But the Irish don’t face any outright discrimination in America, only subtle, if any. Austin says it’s because the Irish fought for the rights of this country. America has had Irish American presidents including John F Kennedy whose grandfather was from Ireland.
Although Austin loves to makes friends with people of different nationalities, he tends to lean towards his own culture. “Because we lost a lot by the British colonization of the country and by being anglocised. So we are trying to bring it back and keep it alive for passing on to posterity,” he said.
He visits his home country every year to meet his siblings and children.
Cultural significance
On being asked if the Irish schools of music, dance and literature only welcome students with Irish ancestry, Austin said, “You don’t have to be an Irish to love Ireland or to share our culture… It is for everybody.“
“The main issue that Irish educators face is to get Americans to learn about the real Irish culture which is beyond the “cartoonish” representations to which they are usually exposed. Americans feel that leprechaun and color green and things like broga are somehow the sum of Irish culture,” said Dr Kate-Costello Sullivan, who runs the Irish literature program at Le Moyne College. “Broga is actually shoe in Irish. So an Irish Broga doesn’t mean an Irish person but that he has an Irish shoe. So the main focus is to give students a better understanding of Irish culture. The complexity of it… The very ability of it.”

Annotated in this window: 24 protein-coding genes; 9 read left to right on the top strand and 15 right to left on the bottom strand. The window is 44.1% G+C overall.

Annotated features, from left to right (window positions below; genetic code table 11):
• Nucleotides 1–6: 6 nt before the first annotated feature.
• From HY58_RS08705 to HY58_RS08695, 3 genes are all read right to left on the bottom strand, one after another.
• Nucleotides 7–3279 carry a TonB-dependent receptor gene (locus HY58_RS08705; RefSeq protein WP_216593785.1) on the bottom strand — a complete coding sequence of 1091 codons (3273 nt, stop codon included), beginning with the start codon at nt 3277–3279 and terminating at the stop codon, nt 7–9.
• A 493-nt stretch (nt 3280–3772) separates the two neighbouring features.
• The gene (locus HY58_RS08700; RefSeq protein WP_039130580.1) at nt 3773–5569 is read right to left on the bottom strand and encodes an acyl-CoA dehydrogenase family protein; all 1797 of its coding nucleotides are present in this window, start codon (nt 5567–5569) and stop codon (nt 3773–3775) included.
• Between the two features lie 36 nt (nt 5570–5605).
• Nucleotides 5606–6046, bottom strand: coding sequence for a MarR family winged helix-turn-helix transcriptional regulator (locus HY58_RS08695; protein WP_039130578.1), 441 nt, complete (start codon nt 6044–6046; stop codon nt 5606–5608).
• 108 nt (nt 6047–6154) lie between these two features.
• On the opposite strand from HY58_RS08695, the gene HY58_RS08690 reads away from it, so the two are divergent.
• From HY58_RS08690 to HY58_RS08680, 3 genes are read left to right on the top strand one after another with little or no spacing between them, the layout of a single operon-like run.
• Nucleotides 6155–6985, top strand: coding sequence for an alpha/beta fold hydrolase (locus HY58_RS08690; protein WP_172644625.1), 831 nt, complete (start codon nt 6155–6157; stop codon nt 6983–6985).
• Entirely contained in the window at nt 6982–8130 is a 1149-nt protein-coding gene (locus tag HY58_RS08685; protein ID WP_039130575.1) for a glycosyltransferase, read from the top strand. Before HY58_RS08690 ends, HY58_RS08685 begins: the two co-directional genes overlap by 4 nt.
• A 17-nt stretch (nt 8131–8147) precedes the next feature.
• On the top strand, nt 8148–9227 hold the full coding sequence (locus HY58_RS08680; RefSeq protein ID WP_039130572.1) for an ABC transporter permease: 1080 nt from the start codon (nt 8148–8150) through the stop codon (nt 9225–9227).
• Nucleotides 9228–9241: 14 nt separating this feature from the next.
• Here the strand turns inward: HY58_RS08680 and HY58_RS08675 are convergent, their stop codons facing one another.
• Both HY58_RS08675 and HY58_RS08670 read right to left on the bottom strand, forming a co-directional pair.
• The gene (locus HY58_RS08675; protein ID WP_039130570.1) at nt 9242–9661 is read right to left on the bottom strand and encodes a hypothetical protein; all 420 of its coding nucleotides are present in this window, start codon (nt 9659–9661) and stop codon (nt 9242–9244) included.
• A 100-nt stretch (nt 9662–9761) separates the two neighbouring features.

She said leprechaun is actually a minor figure in Irish mythology. But they just have been misinterpreted as an important figure in Irish American culture.
Le Moyne’s Irish Literature program had 10 minors last year. It is housed within the English department. She finds Syracuse a great place for teaching and studying Irish culture. “We have such a huge Irish population here,” Dr Sullivan said.
“And it is an inter-disciplinary program,” Dr Sullivan said. “So students take classes in Irish literature but they also take classes in history or global studies… to give them a sense by analogy if not directly, of Ireland’s political, social environment.”
“The things that have happened in the Irish economy in the last several years – particularly since the bank crisis in the US and Europe, Immigration has peaked again in Ireland but it’s hard to say how many will leave the country,” Dr Sullivan said.
To me it seemed that the Irish loved traditions. No wonder where they are today and where they go tomorrow, they will carry Ireland along. The Irish culture has taken thousands of years to develop, so they cherish every moment of their cultural discovery. Ireland is beyond the fancy restaurants, food, music and dances that people know of, and one needs to go deep in the crevices to discover what Ireland truly is.
I looked up the translation of the words Erin Go Bragh that I heard in McCarthy’s class. It meant “Ireland Forever”!